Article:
from the issue of October 12, 2006
| American Life in Poetry
BY TED KOOSER, U.S. POET LAUREATE, 2004-2006
One of poetry's traditional public services is the presentation of elegies in honor of the dead. Here James McKean remembers a colorful friend and neighbor.
Elegy for an Old Boxer
From my window
I watch the roots of a willow
push your house crooked,
women rummage through boxes,
your sons cart away the TV, its cord
trailing like your useless arms.
Only weeks ago we watched
and between rounds you pummeled
drank whiskey, admonished "Know
You did, Kansas, the '20s
when you measured the town champ
as he danced the same dance over
left foot, right lead, head down,
the move you'd dreamt about for days.
Then right on cue your hay-bale
compressed his spine. You know. That
Now your mail piles up, RESIDENT
"not here." Your lawn goes to seed.
burst in the wind. From my window
I see you flat on your back
on some canvas,
above you a wrinkled face,
its clippy bow tie
bobbing toward ten. There's
someone behind you,
resting easy against the ropes,
a last minute substitute on the card
so well, vaguely familiar, taken
with a sucker punch you don't
ever having seen.
Reprinted from "Headlong," University of Utah Press, 1987, by permission of the author. First published in "Prairie Schooner," Vol. 53, No. 3, (Fall 1979). Copyright (c) 1979 by James McKean, whose latest book is nonfiction, "Home Stand: Growing up in Sports", Michigan State University Press, 2005. This weekly column is supported by The Poetry Foundation, The Library of Congress, and the UNL Department of English. This column does not accept unsolicited poetry.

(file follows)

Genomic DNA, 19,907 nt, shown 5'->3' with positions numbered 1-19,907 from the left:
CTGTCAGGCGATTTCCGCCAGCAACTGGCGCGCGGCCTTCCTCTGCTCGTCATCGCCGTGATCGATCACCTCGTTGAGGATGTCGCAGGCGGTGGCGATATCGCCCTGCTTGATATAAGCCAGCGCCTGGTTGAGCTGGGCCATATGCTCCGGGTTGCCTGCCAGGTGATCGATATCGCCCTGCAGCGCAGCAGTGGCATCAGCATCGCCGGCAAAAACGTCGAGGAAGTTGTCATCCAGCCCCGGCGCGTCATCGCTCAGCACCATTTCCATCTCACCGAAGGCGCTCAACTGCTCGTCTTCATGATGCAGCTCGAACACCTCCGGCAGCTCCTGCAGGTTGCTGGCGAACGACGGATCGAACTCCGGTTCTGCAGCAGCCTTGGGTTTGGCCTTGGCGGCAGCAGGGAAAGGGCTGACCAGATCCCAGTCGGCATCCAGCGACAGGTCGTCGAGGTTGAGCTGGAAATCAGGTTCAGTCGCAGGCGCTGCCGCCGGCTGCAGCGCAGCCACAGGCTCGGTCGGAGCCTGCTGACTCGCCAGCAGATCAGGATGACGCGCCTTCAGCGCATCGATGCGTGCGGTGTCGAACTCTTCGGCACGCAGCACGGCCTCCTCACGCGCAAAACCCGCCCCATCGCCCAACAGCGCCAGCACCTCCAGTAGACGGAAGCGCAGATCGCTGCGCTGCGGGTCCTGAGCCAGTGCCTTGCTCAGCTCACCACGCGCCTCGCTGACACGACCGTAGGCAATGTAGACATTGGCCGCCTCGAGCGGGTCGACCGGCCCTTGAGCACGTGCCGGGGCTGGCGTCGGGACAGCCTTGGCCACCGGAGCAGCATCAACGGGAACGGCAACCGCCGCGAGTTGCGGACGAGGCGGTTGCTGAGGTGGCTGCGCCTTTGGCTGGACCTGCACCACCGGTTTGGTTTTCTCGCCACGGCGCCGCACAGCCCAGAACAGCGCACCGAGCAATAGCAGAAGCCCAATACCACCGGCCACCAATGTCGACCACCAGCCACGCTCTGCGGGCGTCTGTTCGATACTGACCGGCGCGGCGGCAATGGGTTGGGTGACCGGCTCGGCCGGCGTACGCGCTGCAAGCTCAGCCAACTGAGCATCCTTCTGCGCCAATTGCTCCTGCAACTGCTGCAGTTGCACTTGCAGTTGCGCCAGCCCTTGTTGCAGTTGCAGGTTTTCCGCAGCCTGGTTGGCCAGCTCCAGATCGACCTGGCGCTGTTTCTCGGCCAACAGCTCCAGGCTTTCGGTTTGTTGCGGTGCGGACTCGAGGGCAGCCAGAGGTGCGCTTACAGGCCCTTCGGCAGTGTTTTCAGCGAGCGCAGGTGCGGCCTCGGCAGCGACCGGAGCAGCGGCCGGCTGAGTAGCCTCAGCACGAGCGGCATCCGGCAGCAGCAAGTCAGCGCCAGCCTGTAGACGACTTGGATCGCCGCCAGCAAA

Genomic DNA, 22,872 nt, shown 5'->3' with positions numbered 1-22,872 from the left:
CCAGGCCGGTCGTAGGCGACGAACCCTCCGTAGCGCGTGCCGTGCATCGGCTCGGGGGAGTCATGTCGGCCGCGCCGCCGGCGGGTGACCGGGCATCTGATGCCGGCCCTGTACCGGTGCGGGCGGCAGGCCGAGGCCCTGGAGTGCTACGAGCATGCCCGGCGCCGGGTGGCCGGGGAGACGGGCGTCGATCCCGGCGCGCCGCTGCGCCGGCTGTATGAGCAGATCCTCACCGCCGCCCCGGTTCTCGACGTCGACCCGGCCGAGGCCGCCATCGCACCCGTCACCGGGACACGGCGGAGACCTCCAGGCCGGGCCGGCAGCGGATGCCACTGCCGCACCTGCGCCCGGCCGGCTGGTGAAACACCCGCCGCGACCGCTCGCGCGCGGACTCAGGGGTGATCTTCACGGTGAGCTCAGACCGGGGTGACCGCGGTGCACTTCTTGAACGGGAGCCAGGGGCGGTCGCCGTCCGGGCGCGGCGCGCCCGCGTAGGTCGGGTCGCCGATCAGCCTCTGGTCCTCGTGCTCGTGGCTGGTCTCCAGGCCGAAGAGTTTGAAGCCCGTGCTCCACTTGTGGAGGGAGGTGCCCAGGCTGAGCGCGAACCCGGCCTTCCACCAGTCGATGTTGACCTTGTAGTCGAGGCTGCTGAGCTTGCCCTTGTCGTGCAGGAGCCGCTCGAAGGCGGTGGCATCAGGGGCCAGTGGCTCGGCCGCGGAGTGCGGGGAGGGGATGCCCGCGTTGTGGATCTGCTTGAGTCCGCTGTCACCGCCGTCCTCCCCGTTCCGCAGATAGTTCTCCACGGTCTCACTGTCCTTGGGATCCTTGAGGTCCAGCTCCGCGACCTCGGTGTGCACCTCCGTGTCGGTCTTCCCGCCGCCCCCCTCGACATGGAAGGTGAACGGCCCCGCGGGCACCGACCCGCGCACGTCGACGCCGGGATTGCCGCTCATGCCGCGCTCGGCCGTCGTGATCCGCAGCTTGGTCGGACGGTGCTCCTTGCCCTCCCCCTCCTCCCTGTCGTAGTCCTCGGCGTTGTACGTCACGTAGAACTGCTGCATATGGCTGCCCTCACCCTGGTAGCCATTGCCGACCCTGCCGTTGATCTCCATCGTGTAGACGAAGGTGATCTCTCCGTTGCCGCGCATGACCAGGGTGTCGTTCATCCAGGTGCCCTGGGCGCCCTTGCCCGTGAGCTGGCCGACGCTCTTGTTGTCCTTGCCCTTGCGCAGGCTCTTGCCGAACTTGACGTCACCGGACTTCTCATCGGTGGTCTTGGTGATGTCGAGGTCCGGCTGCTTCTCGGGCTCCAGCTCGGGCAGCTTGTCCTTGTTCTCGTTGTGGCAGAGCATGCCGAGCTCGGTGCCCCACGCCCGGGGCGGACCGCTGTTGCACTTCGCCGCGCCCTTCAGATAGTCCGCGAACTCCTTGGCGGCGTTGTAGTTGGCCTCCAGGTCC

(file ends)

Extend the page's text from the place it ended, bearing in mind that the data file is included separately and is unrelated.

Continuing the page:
GO TO: ISSUE OF OCTOBER 12
ARTS HEADLINES FOR OCTOBER 12
Hillestad Gallery hosts "Celebration of Youth"
American Life in Poetry
Bo Diddley to play Lied Center Oct. 14
Film preserves Texas band's rise to music industry leader
Honey's book examines forgotten Harlem Renaissance poets
NET hosts filmmaker workshop
Photos examine Harlem Renaissance
'Rent' plays Oct. 17-18
Rips memoir reading Oct. 19
Visiting artist offers presentations, juries student book art exhibition